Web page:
Half the Guilt

Talia Fisher


Criminal law conceptualizes guilt and the finding of guilt as purely
categorical phenomena. At the end of trial, the defendant is pronounced
either “guilty” or “not guilty” of the charges made against her,
excluding the possibility of judgment of degree. Judges or juries
cannot calibrate findings of guilt to various degrees of epistemic
certainty by pronouncing the defendant “probably guilty,” “most
certainly guilty,” or “guilty by preponderance of the evidence.” Nor
can decision makers qualify the verdict to reflect normative or legal
ambiguities. Findings of guilt are construed as asserting factual and
legal truths. The penal results of conviction assume similar “all or
nothing” properties: punishment can be calibrated, but not with the
established probability of guilt.
The prevailing decision-making model, with its ‘on-off’ formulation
of guilt, is so broadly established that it is considered an axiom—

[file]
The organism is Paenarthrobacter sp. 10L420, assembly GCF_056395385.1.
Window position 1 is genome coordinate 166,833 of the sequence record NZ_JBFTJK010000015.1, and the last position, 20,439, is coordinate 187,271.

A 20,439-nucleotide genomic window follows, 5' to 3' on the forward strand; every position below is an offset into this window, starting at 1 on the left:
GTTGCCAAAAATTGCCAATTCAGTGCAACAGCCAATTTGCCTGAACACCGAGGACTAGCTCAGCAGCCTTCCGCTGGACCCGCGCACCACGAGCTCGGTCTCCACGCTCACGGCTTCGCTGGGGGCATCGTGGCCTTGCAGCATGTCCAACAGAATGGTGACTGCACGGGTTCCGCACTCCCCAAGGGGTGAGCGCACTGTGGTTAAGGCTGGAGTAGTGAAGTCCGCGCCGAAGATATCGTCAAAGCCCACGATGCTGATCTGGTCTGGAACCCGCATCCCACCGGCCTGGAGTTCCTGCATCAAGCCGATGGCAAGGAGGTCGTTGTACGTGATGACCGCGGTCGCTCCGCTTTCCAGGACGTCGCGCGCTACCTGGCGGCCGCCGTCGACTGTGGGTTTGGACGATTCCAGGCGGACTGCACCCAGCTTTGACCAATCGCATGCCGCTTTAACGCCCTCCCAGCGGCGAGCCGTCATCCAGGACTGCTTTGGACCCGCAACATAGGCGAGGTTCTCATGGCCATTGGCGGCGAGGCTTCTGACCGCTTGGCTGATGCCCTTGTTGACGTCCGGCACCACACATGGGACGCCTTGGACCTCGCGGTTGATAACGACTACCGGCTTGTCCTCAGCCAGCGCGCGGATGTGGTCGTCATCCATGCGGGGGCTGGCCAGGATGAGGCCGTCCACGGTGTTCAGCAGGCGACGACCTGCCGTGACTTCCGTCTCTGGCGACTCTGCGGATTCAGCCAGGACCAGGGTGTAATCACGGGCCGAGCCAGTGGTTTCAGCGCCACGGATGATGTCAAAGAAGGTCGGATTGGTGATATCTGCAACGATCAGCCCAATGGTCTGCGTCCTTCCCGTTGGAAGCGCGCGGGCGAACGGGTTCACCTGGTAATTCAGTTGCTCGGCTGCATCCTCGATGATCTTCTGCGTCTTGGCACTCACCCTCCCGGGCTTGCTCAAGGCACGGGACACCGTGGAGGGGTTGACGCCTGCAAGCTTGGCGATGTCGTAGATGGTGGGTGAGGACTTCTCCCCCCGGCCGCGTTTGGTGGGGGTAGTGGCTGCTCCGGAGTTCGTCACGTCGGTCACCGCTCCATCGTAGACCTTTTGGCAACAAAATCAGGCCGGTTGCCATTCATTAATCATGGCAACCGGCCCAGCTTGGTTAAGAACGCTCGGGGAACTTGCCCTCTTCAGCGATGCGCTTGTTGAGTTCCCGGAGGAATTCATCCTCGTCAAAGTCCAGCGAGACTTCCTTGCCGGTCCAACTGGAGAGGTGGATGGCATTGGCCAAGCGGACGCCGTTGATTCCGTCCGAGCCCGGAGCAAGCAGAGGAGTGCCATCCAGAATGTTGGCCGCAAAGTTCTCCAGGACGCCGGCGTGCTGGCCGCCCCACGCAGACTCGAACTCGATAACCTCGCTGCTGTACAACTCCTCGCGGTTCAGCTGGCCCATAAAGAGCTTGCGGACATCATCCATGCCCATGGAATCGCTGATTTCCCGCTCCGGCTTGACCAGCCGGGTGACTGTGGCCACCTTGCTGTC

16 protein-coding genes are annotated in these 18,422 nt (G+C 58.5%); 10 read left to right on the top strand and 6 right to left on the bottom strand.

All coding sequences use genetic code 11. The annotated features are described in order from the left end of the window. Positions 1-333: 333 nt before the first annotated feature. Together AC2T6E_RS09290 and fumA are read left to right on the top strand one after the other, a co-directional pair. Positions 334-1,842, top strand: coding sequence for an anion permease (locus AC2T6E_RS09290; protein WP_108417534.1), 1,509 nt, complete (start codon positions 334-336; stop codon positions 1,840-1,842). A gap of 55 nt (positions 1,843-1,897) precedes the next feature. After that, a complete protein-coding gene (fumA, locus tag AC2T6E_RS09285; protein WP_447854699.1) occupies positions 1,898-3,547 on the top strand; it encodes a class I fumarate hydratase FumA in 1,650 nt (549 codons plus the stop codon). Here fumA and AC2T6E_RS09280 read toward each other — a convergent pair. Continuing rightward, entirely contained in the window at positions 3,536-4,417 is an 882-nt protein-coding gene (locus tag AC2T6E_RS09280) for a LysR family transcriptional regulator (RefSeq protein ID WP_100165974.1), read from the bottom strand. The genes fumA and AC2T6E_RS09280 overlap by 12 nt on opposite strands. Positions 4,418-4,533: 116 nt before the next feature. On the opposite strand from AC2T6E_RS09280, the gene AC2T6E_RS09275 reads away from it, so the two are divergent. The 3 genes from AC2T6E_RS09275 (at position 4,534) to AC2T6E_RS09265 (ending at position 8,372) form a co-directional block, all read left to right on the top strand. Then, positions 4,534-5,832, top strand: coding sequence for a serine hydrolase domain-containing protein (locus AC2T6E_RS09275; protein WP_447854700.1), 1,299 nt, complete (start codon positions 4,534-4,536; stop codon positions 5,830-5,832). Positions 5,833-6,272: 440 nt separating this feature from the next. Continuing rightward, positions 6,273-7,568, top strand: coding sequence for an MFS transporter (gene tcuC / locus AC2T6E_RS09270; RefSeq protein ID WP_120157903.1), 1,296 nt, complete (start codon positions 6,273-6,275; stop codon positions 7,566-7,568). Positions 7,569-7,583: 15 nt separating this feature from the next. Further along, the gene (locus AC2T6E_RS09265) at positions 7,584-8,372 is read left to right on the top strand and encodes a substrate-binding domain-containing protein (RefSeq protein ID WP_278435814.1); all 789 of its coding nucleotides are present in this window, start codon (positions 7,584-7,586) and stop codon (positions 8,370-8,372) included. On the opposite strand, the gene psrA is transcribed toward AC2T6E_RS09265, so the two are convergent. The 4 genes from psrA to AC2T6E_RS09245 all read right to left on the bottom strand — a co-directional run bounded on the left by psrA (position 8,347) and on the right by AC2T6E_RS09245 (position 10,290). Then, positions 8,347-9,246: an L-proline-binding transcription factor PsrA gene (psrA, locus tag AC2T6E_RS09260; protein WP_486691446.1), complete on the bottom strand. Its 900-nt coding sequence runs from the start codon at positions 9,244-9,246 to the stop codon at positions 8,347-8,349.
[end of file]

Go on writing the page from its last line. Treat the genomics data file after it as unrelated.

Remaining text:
but there is nothing natural or pre-political about it, nor about the
derivative distribution of punishment. This Article attempts to expose
the hidden potential rooted in the construal of criminal verdicts as
judgments of degree, by drawing three hypothetical manifestations
of a linear conceptualization of conviction and punishment in the
criminal trial and plea-bargaining arena. It also offers a normative
assessment of converting criminal verdicts from categorical decisions
to continuities.

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